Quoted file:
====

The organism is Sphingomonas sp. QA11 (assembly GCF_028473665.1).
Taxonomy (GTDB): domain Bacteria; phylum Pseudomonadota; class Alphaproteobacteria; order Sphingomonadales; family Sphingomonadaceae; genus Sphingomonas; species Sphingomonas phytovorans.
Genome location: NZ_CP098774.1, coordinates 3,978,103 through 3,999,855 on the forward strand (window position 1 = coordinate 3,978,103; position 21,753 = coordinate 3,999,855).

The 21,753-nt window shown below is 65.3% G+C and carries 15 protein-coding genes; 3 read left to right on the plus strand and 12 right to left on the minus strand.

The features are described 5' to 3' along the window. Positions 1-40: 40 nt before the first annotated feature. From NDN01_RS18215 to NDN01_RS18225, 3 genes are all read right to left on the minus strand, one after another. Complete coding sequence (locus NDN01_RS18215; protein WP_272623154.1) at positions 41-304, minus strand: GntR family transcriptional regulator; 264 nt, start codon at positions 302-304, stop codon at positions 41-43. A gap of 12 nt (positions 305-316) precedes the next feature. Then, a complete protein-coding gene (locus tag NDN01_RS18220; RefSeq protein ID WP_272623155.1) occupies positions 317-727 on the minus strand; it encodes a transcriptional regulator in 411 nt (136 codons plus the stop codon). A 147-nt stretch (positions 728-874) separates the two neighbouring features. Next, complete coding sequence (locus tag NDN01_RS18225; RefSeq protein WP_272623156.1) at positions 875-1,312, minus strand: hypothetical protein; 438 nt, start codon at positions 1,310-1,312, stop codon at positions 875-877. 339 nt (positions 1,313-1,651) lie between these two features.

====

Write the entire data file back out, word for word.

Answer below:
The organism is Sphingomonas sp. QA11 (assembly GCF_028473665.1).
Taxonomy (GTDB): domain Bacteria; phylum Pseudomonadota; class Alphaproteobacteria; order Sphingomonadales; family Sphingomonadaceae; genus Sphingomonas; species Sphingomonas phytovorans.
Genome location: NZ_CP098774.1, coordinates 3,978,103 through 3,999,855 on the forward strand (window position 1 = coordinate 3,978,103; position 21,753 = coordinate 3,999,855).

The 21,753-nt window shown below is 65.3% G+C and carries 15 protein-coding genes; 3 read left to right on the plus strand and 12 right to left on the minus strand.

The features are described 5' to 3' along the window. Positions 1-40: 40 nt before the first annotated feature. From NDN01_RS18215 to NDN01_RS18225, 3 genes are all read right to left on the minus strand, one after another. Complete coding sequence (locus NDN01_RS18215; protein WP_272623154.1) at positions 41-304, minus strand: GntR family transcriptional regulator; 264 nt, start codon at positions 302-304, stop codon at positions 41-43. A gap of 12 nt (positions 305-316) precedes the next feature. Then, a complete protein-coding gene (locus tag NDN01_RS18220; RefSeq protein ID WP_272623155.1) occupies positions 317-727 on the minus strand; it encodes a transcriptional regulator in 411 nt (136 codons plus the stop codon). A 147-nt stretch (positions 728-874) separates the two neighbouring features. Next, complete coding sequence (locus tag NDN01_RS18225; RefSeq protein WP_272623156.1) at positions 875-1,312, minus strand: hypothetical protein; 438 nt, start codon at positions 1,310-1,312, stop codon at positions 875-877. 339 nt (positions 1,313-1,651) lie between these two features.